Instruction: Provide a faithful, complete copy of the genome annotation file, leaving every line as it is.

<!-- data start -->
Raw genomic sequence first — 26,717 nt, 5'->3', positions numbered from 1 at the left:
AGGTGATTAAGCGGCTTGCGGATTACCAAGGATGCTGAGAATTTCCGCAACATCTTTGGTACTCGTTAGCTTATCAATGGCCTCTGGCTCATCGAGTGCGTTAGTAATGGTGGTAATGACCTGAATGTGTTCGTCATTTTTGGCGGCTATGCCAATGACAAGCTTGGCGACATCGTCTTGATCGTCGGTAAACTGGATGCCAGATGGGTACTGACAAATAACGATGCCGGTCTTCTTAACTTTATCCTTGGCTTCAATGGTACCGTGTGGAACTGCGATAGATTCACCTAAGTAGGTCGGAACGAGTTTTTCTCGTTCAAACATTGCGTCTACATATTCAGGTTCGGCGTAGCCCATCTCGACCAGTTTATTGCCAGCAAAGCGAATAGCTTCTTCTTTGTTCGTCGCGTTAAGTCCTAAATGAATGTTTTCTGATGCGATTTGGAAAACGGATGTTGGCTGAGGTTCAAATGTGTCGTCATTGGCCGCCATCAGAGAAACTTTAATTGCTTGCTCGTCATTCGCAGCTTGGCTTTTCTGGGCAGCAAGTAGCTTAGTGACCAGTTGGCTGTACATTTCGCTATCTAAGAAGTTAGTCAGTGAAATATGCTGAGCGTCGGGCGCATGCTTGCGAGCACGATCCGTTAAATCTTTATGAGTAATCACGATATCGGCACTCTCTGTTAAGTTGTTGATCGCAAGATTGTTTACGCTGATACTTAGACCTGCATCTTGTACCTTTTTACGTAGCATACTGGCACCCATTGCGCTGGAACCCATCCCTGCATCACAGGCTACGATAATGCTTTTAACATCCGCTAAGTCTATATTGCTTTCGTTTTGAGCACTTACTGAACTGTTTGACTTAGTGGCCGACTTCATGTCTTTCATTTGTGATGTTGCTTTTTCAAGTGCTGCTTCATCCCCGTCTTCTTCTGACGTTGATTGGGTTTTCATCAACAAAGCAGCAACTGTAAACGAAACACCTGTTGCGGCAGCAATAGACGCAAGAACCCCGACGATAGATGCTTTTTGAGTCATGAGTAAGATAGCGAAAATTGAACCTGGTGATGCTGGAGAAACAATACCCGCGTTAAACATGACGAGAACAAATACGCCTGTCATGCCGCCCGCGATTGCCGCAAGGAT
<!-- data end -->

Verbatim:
Raw genomic sequence first — 26,717 nt, 5'->3', positions numbered from 1 at the left:
AGGTGATTAAGCGGCTTGCGGATTACCAAGGATGCTGAGAATTTCCGCAACATCTTTGGTACTCGTTAGCTTATCAATGGCCTCTGGCTCATCGAGTGCGTTAGTAATGGTGGTAATGACCTGAATGTGTTCGTCATTTTTGGCGGCTATGCCAATGACAAGCTTGGCGACATCGTCTTGATCGTCGGTAAACTGGATGCCAGATGGGTACTGACAAATAACGATGCCGGTCTTCTTAACTTTATCCTTGGCTTCAATGGTACCGTGTGGAACTGCGATAGATTCACCTAAGTAGGTCGGAACGAGTTTTTCTCGTTCAAACATTGCGTCTACATATTCAGGTTCGGCGTAGCCCATCTCGACCAGTTTATTGCCAGCAAAGCGAATAGCTTCTTCTTTGTTCGTCGCGTTAAGTCCTAAATGAATGTTTTCTGATGCGATTTGGAAAACGGATGTTGGCTGAGGTTCAAATGTGTCGTCATTGGCCGCCATCAGAGAAACTTTAATTGCTTGCTCGTCATTCGCAGCTTGGCTTTTCTGGGCAGCAAGTAGCTTAGTGACCAGTTGGCTGTACATTTCGCTATCTAAGAAGTTAGTCAGTGAAATATGCTGAGCGTCGGGCGCATGCTTGCGAGCACGATCCGTTAAATCTTTATGAGTAATCACGATATCGGCACTCTCTGTTAAGTTGTTGATCGCAAGATTGTTTACGCTGATACTTAGACCTGCATCTTGTACCTTTTTACGTAGCATACTGGCACCCATTGCGCTGGAACCCATCCCTGCATCACAGGCTACGATAATGCTTTTAACATCCGCTAAGTCTATATTGCTTTCGTTTTGAGCACTTACTGAACTGTTTGACTTAGTGGCCGACTTCATGTCTTTCATTTGTGATGTTGCTTTTTCAAGTGCTGCTTCATCCCCGTCTTCTTCTGACGTTGATTGGGTTTTCATCAACAAAGCAGCAACTGTAAACGAAACACCTGTTGCGGCAGCAATAGACGCAAGAACCCCGACGATAGATGCTTTTTGAGTCATGAGTAAGATAGCGAAAATTGAACCTGGTGATGCTGGAGAAACAATACCCGCGTTAAACATGACGAGAACAAATACGCCTGTCATGCCGCCCGCGATTGCCGCAAGGAT